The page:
House of Commons Library

Restricting pension tax relief

Published Wednesday, April 3, 2019

Looks at the annual allowance and lifetime allowance - which limit the amount that can be saved tax-free in a pension - and the reductions in those allowance since 2010

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Pension tax relief works on the principle that contributions to pensions are exempt from tax when they are made, but taxed when they are paid out. Pension contributions made by individual employees are usually paid out of pre-tax salary, so tax relief is received at the individual’s marginal tax rate. The main limits that apply are the lifetime allowance (LTA) and annual allowance (AA).  At introduction in 2006, the AA was set at £215,000 and the LTA at £1.5 million (Finance Act 2004, s218 and 228). Both were set to increase in stages, with the LTA reaching £1.8m and the AA £255,000 by 2010 (Budget 2004, para 5.45). Since 2010, both allowances have been reduced:

  • The LTA reduced from £1.8m to £1.5m in April 2012, then to £1.25 million in 2014 and £1 million in April 2016. Since April 2018, it has risen in line with inflation and will be £1,055,000 in 2019/20.
  • The AA reduced from £255,000 to £50,000 in April 2011 and then to £40,000 in April 2014;
  • People with defined contribution (DC) pensions pots;
  • From April 2016, there is a tapered AA for individuals with ‘adjusted income’ over £150,000.

Measures were introduced to mitigate the impact of these reductions – for example, enabling individuals to protect a higher level of LTA in certain circumstances and allowing them to carry forward unused annual allowances from the previous three years.

The Government says this has reduced Exchequer costs and the share of pensions tax relief going to additional rate taxpayers. (Cm 9102, July 2015, para 1.5 and 2.6.)

The impact of these reduced allowances on some public servants – including the senior military, the judiciary, and NHS consultants and GPs – has featured in successive reports of the pay review bodies (See, for example, Cm 9694, Sept 2018, para 3.89-90).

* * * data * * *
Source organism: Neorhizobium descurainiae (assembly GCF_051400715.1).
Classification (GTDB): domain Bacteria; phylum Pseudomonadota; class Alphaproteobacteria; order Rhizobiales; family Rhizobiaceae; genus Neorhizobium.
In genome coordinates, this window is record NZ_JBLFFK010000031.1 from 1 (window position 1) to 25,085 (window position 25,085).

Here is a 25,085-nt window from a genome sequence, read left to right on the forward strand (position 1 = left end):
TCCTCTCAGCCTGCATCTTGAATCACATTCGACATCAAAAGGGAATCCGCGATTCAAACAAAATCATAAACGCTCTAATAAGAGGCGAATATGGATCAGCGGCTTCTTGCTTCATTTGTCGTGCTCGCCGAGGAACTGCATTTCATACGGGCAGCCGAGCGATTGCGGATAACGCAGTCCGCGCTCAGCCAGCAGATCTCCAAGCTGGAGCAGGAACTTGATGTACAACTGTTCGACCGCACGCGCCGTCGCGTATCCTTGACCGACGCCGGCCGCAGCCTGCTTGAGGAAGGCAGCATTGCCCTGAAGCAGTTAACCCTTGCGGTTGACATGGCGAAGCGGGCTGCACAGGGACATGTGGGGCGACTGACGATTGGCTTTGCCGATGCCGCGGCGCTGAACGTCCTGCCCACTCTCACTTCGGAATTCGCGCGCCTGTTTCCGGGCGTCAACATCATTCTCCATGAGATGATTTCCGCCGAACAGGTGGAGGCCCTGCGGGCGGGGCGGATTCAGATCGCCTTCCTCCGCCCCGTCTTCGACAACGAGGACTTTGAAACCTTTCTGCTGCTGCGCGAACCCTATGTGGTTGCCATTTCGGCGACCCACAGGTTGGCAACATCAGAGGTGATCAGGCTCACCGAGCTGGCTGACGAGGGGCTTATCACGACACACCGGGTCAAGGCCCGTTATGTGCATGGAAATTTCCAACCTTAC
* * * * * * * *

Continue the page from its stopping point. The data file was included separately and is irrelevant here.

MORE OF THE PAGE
In a Westminster Hall debate on 3 April 2019, Paul Masterson raised concerns about the impact on GPs and senior doctors, surgeons and consultants in the NHS. In particular, the tapered annual allowance was resulting in “many consultants being hit with unexpected five-figure tax charges.” Health and Social Care Minister Jackie Doyle Price acknowledged that the tax rules were clearly having an “impact on the behaviour of practitioners,” increasing voluntary early retirements, for example. In response to concerns, the NHS had extended its voluntary “scheme pays” facility (where the scheme member can opt for the charge to be paid from the capitalised value of their pension) to cover tax charges of less than £2,000. Although the Government would consider further changes, she did not think there was a case for exempting high-earning NHS staff from the rules (c327).

The debate on wider reforms and information on the cost and distribution of pension tax relief is in Library Briefing Paper CBP 7505 Reform of pension tax relief (October 2018). The money purchase AA (now £4,000) which applies after an individual has accessed their pension savings flexibly is discussed in section 4.7 of Library Briefing Paper CBP-6891 Pension flexibilities: the ‘freedom and choice’ reforms (September 2018).

 

Commons Briefing papers SN05901

Authors: Djuna Thurley; Roderick McInnes

Topics: Pensions, Taxation

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